Supreme Court Upholds Rejection of Yameen’s Presidential Candidacy
The Supreme Court has upheld a decision by the Elections Commission (EC) to reject the presidential candidacy of former President Abdulla Yameen Abdul Gayoom.
All seven justices on the bench unanimously sided with the EC in the case.
The electoral body rejected Yameen’s candidacy on Tuesday, citing Article 109(f) of the Constitution as the basis for its decision. The constitutional provision states that a presidential candidate should not have been convicted of a criminal offence and sentenced to a term of more than twelve months unless a period of three years has elapsed since their release or pardon for the offence in question.
Yameen, who is currently serving an 11-year prison sentence on bribery and money laundering convictions, failed to meet the eligibility criteria set forth in the constitution, according to the EC.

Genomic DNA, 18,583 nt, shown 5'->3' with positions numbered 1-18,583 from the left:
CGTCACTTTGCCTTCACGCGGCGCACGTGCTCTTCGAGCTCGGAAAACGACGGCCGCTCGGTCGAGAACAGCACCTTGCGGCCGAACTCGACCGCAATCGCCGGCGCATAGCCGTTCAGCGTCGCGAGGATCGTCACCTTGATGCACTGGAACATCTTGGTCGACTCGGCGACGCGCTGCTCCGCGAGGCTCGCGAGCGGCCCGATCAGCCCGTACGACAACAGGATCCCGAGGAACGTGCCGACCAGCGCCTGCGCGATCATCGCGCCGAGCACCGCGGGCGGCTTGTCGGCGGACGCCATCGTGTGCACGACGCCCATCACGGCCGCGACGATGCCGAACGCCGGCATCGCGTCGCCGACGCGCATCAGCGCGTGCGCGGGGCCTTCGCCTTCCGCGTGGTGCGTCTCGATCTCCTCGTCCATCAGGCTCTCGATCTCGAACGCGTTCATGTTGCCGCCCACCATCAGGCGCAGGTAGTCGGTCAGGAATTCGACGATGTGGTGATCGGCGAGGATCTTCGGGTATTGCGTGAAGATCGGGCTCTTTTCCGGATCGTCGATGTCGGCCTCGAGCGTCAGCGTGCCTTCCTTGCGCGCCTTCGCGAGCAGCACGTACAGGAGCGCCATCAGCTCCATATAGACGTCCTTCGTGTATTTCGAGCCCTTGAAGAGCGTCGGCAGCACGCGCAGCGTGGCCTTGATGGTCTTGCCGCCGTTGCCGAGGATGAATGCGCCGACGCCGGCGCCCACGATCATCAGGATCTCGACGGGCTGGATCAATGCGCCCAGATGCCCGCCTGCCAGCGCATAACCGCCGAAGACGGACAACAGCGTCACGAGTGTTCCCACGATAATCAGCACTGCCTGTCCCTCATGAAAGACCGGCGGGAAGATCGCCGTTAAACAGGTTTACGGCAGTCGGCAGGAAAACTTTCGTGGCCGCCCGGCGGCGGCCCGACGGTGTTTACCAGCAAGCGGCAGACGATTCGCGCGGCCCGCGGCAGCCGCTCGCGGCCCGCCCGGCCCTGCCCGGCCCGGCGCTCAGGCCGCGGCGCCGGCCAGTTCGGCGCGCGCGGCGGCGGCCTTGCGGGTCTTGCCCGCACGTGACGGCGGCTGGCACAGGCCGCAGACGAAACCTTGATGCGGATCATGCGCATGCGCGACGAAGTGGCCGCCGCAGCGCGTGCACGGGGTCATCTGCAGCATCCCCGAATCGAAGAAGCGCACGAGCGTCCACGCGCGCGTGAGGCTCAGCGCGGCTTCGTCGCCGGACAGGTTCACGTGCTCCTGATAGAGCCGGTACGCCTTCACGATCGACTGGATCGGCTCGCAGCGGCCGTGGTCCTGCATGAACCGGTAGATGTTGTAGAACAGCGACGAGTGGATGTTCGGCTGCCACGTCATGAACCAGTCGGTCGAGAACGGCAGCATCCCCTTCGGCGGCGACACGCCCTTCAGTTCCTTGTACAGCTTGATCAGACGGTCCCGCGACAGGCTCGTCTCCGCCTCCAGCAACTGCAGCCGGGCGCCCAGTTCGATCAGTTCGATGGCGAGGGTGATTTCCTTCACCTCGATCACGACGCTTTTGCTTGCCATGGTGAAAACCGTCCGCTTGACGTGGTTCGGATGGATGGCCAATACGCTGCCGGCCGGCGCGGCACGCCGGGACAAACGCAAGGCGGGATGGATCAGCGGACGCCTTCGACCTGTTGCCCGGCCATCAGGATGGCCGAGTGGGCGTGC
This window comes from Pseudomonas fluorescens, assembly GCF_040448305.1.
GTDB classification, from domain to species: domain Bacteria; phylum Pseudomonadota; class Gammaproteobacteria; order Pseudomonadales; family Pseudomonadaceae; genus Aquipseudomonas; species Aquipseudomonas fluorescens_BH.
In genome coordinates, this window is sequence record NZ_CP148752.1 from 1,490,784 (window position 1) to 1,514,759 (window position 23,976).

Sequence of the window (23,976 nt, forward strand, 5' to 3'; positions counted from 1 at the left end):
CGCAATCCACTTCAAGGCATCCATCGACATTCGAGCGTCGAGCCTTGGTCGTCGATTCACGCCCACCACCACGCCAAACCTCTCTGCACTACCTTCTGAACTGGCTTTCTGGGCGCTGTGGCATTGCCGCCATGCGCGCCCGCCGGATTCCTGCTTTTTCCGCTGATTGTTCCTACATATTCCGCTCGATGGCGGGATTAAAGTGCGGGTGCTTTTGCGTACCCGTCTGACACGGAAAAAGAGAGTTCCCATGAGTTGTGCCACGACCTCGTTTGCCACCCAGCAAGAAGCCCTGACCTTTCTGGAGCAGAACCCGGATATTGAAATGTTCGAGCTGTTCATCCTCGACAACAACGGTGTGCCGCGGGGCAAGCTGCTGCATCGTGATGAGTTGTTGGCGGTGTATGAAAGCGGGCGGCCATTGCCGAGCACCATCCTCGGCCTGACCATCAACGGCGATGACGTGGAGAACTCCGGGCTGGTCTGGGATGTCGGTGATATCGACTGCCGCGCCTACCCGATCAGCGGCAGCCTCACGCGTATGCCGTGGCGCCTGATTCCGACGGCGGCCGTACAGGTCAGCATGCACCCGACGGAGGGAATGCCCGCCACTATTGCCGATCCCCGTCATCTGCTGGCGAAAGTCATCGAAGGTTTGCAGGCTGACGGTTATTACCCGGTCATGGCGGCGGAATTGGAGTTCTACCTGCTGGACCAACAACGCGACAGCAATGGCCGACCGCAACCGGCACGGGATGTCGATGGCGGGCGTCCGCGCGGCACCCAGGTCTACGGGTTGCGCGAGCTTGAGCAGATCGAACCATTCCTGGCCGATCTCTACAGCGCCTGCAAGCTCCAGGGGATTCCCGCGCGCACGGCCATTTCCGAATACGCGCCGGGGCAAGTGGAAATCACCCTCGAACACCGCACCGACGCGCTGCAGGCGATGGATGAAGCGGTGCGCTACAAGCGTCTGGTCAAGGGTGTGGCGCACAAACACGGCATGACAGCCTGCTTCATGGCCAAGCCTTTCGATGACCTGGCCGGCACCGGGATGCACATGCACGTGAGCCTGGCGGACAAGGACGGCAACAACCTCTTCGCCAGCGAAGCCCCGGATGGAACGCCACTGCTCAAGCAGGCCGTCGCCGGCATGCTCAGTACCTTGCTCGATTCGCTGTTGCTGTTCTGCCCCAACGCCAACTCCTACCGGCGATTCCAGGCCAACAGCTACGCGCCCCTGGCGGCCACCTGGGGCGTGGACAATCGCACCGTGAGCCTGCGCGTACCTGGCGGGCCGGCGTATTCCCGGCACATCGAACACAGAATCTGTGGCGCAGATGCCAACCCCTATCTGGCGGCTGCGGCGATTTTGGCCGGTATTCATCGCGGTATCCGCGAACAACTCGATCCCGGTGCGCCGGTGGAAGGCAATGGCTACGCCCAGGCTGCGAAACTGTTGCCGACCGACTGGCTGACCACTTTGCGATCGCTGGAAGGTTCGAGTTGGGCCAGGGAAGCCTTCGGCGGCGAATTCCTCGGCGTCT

Yameen’s legal defence in the case revolved around the argument that the criminal conviction or judgment referred to in Article 109 must be a final decision.
In his opinion, Justice Husnu Al Suood said: “Yameen does not meet the criteria outlined in Article 109 of the Constitution; therefore, he is ineligible to contest the presidential election. Despite the ongoing appeal process, the 11-year prison sentence and fine will stand, requiring him to continue serving those sentences until a higher court overturns the lower court’s verdict.” The remaining six justices on the bench supported his opinion.
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